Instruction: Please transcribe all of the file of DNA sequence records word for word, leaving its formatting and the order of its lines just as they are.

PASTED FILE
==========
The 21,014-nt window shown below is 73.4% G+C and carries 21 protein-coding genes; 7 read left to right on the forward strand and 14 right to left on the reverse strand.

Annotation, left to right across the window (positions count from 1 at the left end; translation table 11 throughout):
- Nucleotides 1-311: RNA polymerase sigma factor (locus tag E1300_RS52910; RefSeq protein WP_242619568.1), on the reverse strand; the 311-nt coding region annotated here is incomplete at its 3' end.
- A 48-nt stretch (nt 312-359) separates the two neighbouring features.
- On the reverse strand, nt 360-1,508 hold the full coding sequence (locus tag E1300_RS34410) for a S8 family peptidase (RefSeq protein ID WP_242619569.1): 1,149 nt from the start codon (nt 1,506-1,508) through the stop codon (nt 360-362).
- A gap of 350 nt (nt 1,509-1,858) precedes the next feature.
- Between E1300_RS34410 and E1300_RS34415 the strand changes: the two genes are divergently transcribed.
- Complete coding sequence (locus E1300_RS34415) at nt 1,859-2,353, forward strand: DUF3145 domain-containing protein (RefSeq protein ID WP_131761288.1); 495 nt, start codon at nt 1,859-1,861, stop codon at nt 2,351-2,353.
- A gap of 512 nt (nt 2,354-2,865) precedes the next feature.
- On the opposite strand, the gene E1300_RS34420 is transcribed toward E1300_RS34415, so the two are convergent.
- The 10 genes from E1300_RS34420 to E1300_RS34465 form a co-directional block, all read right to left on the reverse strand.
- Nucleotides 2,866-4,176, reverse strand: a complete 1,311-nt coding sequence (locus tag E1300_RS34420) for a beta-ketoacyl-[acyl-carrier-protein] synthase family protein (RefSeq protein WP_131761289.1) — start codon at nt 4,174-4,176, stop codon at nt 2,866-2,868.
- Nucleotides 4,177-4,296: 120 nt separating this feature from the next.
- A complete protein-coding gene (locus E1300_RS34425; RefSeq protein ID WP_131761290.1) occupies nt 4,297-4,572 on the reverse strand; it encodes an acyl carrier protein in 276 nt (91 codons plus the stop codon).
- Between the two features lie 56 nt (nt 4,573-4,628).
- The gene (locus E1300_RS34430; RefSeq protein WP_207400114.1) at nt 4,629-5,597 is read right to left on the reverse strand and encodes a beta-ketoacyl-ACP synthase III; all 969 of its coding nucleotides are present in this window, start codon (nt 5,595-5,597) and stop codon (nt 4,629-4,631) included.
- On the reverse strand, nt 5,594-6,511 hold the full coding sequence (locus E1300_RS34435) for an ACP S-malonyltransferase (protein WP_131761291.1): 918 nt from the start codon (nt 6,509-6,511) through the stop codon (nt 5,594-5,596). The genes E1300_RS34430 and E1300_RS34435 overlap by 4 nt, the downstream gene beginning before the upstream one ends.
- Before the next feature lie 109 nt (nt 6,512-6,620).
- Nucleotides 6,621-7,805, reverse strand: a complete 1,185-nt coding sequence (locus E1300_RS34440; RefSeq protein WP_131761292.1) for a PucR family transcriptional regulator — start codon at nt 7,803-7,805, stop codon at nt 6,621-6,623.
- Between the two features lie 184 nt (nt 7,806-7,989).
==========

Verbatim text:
The 21,014-nt window shown below is 73.4% G+C and carries 21 protein-coding genes; 7 read left to right on the forward strand and 14 right to left on the reverse strand.

Annotation, left to right across the window (positions count from 1 at the left end; translation table 11 throughout):
- Nucleotides 1-311: RNA polymerase sigma factor (locus tag E1300_RS52910; RefSeq protein WP_242619568.1), on the reverse strand; the 311-nt coding region annotated here is incomplete at its 3' end.
- A 48-nt stretch (nt 312-359) separates the two neighbouring features.
- On the reverse strand, nt 360-1,508 hold the full coding sequence (locus tag E1300_RS34410) for a S8 family peptidase (RefSeq protein ID WP_242619569.1): 1,149 nt from the start codon (nt 1,506-1,508) through the stop codon (nt 360-362).
- A gap of 350 nt (nt 1,509-1,858) precedes the next feature.
- Between E1300_RS34410 and E1300_RS34415 the strand changes: the two genes are divergently transcribed.
- Complete coding sequence (locus E1300_RS34415) at nt 1,859-2,353, forward strand: DUF3145 domain-containing protein (RefSeq protein ID WP_131761288.1); 495 nt, start codon at nt 1,859-1,861, stop codon at nt 2,351-2,353.
- A gap of 512 nt (nt 2,354-2,865) precedes the next feature.
- On the opposite strand, the gene E1300_RS34420 is transcribed toward E1300_RS34415, so the two are convergent.
- The 10 genes from E1300_RS34420 to E1300_RS34465 form a co-directional block, all read right to left on the reverse strand.
- Nucleotides 2,866-4,176, reverse strand: a complete 1,311-nt coding sequence (locus tag E1300_RS34420) for a beta-ketoacyl-[acyl-carrier-protein] synthase family protein (RefSeq protein WP_131761289.1) — start codon at nt 4,174-4,176, stop codon at nt 2,866-2,868.
- Nucleotides 4,177-4,296: 120 nt separating this feature from the next.
- A complete protein-coding gene (locus E1300_RS34425; RefSeq protein ID WP_131761290.1) occupies nt 4,297-4,572 on the reverse strand; it encodes an acyl carrier protein in 276 nt (91 codons plus the stop codon).
- Between the two features lie 56 nt (nt 4,573-4,628).
- The gene (locus E1300_RS34430; RefSeq protein WP_207400114.1) at nt 4,629-5,597 is read right to left on the reverse strand and encodes a beta-ketoacyl-ACP synthase III; all 969 of its coding nucleotides are present in this window, start codon (nt 5,595-5,597) and stop codon (nt 4,629-4,631) included.
- On the reverse strand, nt 5,594-6,511 hold the full coding sequence (locus E1300_RS34435) for an ACP S-malonyltransferase (protein WP_131761291.1): 918 nt from the start codon (nt 6,509-6,511) through the stop codon (nt 5,594-5,596). The genes E1300_RS34430 and E1300_RS34435 overlap by 4 nt, the downstream gene beginning before the upstream one ends.
- Before the next feature lie 109 nt (nt 6,512-6,620).
- Nucleotides 6,621-7,805, reverse strand: a complete 1,185-nt coding sequence (locus E1300_RS34440; RefSeq protein WP_131761292.1) for a PucR family transcriptional regulator — start codon at nt 7,803-7,805, stop codon at nt 6,621-6,623.
- Between the two features lie 184 nt (nt 7,806-7,989).